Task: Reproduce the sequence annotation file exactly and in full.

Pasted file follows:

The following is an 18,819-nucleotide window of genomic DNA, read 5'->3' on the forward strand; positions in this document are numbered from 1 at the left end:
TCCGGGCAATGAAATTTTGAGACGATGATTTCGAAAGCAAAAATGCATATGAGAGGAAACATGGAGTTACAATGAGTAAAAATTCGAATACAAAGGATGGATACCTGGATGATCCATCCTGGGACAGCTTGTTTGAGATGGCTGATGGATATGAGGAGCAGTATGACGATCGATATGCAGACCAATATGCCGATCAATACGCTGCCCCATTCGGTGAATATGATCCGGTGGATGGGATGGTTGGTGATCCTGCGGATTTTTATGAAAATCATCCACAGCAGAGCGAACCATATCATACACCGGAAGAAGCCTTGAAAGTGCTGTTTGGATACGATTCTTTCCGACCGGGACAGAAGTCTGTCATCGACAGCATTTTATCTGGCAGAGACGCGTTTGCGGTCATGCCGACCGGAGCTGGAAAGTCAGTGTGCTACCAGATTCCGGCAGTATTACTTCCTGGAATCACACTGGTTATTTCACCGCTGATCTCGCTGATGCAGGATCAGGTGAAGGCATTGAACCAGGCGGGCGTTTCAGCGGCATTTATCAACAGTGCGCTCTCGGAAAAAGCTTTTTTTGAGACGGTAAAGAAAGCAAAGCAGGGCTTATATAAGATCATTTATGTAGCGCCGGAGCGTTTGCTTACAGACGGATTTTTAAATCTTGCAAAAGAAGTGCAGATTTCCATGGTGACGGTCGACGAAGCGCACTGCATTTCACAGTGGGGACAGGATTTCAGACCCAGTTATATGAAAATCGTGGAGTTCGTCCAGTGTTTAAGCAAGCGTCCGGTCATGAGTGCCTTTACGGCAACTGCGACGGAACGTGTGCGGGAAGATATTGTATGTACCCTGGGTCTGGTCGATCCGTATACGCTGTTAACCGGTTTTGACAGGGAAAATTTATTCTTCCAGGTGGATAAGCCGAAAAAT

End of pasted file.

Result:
The following is an 18,819-nucleotide window of genomic DNA, read 5'->3' on the forward strand; positions in this document are numbered from 1 at the left end:
TCCGGGCAATGAAATTTTGAGACGATGATTTCGAAAGCAAAAATGCATATGAGAGGAAACATGGAGTTACAATGAGTAAAAATTCGAATACAAAGGATGGATACCTGGATGATCCATCCTGGGACAGCTTGTTTGAGATGGCTGATGGATATGAGGAGCAGTATGACGATCGATATGCAGACCAATATGCCGATCAATACGCTGCCCCATTCGGTGAATATGATCCGGTGGATGGGATGGTTGGTGATCCTGCGGATTTTTATGAAAATCATCCACAGCAGAGCGAACCATATCATACACCGGAAGAAGCCTTGAAAGTGCTGTTTGGATACGATTCTTTCCGACCGGGACAGAAGTCTGTCATCGACAGCATTTTATCTGGCAGAGACGCGTTTGCGGTCATGCCGACCGGAGCTGGAAAGTCAGTGTGCTACCAGATTCCGGCAGTATTACTTCCTGGAATCACACTGGTTATTTCACCGCTGATCTCGCTGATGCAGGATCAGGTGAAGGCATTGAACCAGGCGGGCGTTTCAGCGGCATTTATCAACAGTGCGCTCTCGGAAAAAGCTTTTTTTGAGACGGTAAAGAAAGCAAAGCAGGGCTTATATAAGATCATTTATGTAGCGCCGGAGCGTTTGCTTACAGACGGATTTTTAAATCTTGCAAAAGAAGTGCAGATTTCCATGGTGACGGTCGACGAAGCGCACTGCATTTCACAGTGGGGACAGGATTTCAGACCCAGTTATATGAAAATCGTGGAGTTCGTCCAGTGTTTAAGCAAGCGTCCGGTCATGAGTGCCTTTACGGCAACTGCGACGGAACGTGTGCGGGAAGATATTGTATGTACCCTGGGTCTGGTCGATCCGTATACGCTGTTAACCGGTTTTGACAGGGAAAATTTATTCTTCCAGGTGGATAAGCCGAAAAAT